“Because of the nature of sevens and how extreme it can be, our bodies are going to be different to the usual heavy set fifteens rugby players that people are used to seeing. We have these intense seven week programmes in the run up to a tournament where we just eat, sleep and train everyday, which is physically and mentally challenging. During the programmes our days are full where we are in at 8.30am and we won’t leave till 5.30pm. Within that time, there aren’t many rest periods: replicating the conditions of the tournament weekend. We are in the gym every day and on top of that we’ll be having four rugby sessions a week, speed sessions and work with the medical staff too.

Alex Gray playing Rugby sevens ()


"The main difference between fifteens and sevens training, besides the amount of running that we have to do, is probably the amount of times we touch a rugby ball. Some players only get to touch the ball once or twice in a fifteens training session but in sevens, you’re ball skills are as important as your explosive power, so you’ll be touching the ball 30 to 40 times. At the gym different players have different needs. For myself it’s mostly power-based exercises. The philosophy behind it is that you’re wanting to strengthen up the areas you’ll be using most during the game. Our power comes from our leg, lower body and core so that’s what we focus on. We mostly do clean snatches, jump squats, jumps and hurdles on to boxes to replicate what happens when you receive the ball and have to push off and run instantly away towards the try. After that, it’s just a matter of keeping our upper bodywork topped up and conditioned for the contact we are going to be taking.”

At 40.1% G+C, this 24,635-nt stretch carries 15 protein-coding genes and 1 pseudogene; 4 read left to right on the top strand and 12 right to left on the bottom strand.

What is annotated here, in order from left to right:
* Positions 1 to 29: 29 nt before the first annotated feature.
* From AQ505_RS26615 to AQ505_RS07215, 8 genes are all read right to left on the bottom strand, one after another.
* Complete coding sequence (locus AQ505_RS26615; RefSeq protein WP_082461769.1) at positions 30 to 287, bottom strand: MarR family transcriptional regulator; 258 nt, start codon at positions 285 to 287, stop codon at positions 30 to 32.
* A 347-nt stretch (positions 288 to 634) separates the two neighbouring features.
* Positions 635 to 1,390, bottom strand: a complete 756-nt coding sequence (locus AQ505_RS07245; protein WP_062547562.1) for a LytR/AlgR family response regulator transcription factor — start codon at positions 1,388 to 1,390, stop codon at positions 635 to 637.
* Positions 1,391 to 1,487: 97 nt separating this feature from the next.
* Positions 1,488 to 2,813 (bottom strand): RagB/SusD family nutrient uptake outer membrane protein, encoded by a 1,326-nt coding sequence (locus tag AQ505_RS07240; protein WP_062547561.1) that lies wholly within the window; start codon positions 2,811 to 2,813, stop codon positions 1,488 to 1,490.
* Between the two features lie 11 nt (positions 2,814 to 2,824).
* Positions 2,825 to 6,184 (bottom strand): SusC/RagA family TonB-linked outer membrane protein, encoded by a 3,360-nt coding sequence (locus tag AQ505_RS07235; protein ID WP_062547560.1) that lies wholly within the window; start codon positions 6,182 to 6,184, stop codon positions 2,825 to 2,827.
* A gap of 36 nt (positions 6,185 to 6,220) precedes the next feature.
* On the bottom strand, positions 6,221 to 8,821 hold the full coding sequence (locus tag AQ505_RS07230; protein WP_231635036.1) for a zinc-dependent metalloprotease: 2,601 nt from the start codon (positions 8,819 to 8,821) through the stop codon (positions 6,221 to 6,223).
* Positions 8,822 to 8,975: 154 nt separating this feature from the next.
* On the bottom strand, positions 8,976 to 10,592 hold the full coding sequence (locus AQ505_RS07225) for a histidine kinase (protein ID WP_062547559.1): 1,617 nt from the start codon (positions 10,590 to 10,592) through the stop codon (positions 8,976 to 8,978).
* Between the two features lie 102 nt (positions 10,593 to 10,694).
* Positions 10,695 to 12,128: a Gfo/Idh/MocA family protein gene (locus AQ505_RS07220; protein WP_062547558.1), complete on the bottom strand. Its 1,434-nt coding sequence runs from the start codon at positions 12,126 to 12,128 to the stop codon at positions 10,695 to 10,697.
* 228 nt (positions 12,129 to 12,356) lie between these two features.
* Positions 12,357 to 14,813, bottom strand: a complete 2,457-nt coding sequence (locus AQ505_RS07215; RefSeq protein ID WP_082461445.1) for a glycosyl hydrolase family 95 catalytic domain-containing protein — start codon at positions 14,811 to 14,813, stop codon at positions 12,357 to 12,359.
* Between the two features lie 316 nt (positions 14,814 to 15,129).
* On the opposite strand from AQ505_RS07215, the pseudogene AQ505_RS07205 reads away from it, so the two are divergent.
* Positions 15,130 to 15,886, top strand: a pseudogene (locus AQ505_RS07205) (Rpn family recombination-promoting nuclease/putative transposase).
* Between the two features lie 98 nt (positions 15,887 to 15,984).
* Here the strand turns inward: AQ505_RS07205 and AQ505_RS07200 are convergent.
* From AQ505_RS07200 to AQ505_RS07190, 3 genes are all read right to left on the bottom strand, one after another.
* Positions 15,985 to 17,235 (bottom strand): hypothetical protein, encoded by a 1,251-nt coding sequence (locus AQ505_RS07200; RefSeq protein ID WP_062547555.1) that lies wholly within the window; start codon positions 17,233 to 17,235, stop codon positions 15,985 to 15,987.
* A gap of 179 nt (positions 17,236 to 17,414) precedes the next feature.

“The format of a sevens tournament is really tough. Having to go through the first day and play a load of matches, and then wake up for the second day and have to do it all again when you’re aching all over can be pretty brutal. The spectacle of the tournament is also really different to fifteens: it’s over a weekend, it’s like a festival and people like to dress up and party. Rio will probably be another level! The format will be slightly different at the Olympics because there are only going to be 12 teams that qualify into the three pools of four teams and instead of a weekend and it’ll be over six days instead. The game has really grown worldwide lately and a lot more attention will now be on it because of the Olympics so it’ll be interesting to see what people make of it. I think they’ll definitely enjoy the high octane nature of it and the end-to-end nature of it.”